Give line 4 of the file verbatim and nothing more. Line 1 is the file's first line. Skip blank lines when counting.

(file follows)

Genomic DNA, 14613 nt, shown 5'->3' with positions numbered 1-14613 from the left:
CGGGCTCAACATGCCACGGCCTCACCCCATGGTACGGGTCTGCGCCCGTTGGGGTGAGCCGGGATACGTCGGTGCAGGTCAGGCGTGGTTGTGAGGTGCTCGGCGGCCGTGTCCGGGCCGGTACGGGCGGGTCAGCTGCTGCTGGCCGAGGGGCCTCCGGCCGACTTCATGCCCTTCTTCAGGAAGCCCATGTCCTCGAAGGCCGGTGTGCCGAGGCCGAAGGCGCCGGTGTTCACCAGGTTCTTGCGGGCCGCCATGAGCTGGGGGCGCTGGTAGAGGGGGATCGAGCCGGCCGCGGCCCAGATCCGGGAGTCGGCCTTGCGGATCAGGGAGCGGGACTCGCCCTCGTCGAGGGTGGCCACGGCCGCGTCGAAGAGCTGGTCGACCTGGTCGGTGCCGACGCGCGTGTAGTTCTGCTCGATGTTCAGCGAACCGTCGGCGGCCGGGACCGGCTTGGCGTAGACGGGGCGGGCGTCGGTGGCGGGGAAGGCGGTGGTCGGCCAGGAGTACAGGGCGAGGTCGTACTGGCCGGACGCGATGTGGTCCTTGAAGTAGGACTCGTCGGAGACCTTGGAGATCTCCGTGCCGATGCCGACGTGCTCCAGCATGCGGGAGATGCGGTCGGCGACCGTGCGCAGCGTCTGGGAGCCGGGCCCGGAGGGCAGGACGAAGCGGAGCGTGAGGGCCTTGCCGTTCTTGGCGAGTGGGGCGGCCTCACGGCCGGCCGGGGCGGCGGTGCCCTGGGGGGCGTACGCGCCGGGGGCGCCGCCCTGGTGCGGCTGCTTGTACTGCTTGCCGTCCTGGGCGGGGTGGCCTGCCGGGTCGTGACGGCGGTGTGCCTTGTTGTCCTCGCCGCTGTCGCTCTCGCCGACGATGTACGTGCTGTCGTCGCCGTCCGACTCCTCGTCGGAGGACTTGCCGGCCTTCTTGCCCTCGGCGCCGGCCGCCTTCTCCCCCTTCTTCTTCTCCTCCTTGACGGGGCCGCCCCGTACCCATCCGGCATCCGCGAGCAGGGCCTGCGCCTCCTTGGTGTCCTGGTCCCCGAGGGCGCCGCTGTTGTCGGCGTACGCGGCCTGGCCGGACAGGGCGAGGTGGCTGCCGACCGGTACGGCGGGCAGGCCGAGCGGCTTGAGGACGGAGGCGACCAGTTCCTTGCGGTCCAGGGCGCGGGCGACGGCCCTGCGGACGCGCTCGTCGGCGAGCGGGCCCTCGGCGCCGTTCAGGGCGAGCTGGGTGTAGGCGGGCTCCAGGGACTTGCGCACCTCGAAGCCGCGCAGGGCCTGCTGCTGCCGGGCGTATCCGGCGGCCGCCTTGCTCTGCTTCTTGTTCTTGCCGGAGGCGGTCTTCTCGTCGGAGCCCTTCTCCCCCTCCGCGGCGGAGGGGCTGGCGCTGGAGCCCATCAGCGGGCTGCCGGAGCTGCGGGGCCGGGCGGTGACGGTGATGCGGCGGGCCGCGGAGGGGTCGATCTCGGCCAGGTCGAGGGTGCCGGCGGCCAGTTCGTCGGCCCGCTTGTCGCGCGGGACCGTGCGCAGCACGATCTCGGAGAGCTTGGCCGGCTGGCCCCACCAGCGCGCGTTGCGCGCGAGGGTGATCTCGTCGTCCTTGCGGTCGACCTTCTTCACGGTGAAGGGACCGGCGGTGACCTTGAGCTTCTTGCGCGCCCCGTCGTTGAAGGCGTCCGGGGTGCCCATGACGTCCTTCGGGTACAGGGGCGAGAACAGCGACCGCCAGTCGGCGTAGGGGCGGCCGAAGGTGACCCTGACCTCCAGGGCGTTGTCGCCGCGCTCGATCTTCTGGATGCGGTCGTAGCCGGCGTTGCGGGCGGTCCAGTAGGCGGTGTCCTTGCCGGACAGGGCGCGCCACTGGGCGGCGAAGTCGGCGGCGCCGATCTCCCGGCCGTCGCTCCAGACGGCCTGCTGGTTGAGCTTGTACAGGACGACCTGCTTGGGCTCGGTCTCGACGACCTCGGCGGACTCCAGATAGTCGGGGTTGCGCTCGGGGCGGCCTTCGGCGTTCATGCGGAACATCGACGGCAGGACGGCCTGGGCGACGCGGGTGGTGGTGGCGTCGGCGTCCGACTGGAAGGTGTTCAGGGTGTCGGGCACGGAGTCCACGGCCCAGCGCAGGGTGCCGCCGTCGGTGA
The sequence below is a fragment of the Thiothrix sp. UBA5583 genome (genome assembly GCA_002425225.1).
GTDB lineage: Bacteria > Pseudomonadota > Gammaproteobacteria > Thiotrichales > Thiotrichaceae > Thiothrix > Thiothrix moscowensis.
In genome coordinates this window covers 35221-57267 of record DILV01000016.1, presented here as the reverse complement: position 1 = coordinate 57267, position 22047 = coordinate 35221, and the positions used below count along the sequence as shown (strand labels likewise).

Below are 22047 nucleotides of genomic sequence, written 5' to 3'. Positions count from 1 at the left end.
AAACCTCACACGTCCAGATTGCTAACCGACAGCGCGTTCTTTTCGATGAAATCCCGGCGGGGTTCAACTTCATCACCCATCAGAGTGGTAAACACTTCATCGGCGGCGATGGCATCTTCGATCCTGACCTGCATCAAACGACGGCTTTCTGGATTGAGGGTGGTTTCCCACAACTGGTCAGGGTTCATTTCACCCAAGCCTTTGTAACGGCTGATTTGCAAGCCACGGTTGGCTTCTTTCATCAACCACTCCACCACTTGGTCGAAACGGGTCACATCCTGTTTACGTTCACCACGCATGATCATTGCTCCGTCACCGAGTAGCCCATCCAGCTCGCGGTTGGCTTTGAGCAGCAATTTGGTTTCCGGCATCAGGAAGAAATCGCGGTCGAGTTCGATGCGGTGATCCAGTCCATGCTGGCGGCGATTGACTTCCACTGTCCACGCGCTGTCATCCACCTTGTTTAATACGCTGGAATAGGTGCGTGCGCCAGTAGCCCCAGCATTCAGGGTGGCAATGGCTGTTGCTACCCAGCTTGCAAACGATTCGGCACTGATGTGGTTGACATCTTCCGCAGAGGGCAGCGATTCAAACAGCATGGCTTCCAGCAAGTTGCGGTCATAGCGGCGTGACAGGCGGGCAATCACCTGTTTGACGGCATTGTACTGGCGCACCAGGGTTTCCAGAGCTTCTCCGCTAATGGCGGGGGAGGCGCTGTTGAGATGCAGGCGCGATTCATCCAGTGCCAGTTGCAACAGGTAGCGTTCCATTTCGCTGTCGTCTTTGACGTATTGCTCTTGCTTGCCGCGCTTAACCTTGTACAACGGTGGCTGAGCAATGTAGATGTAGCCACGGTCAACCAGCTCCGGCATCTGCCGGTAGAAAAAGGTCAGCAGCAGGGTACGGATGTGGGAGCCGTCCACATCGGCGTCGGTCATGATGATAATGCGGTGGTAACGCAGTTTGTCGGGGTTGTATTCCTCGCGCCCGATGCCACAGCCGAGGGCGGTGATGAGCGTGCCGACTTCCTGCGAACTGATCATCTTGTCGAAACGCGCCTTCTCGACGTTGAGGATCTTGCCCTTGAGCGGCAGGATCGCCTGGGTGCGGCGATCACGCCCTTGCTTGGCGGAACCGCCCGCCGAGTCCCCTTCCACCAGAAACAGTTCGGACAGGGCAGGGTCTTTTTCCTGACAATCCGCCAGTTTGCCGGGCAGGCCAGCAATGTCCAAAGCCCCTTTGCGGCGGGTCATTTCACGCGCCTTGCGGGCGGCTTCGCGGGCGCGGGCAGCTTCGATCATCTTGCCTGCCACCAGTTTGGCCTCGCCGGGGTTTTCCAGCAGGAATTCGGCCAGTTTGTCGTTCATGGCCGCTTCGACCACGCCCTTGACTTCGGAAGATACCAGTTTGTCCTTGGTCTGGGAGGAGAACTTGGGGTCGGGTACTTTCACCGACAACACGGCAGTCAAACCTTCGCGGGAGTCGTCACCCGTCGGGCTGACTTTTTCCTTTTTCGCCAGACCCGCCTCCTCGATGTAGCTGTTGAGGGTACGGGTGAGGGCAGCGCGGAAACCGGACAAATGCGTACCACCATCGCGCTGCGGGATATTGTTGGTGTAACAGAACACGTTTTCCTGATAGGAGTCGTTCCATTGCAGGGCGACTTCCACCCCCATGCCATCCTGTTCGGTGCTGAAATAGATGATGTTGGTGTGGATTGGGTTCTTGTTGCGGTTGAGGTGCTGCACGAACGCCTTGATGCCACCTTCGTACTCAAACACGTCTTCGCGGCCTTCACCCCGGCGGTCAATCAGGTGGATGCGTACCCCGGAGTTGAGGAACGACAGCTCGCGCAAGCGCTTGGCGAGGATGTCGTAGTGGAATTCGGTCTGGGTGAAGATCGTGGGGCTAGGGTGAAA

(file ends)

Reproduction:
GTDB lineage: Bacteria > Pseudomonadota > Gammaproteobacteria > Thiotrichales > Thiotrichaceae > Thiothrix > Thiothrix moscowensis.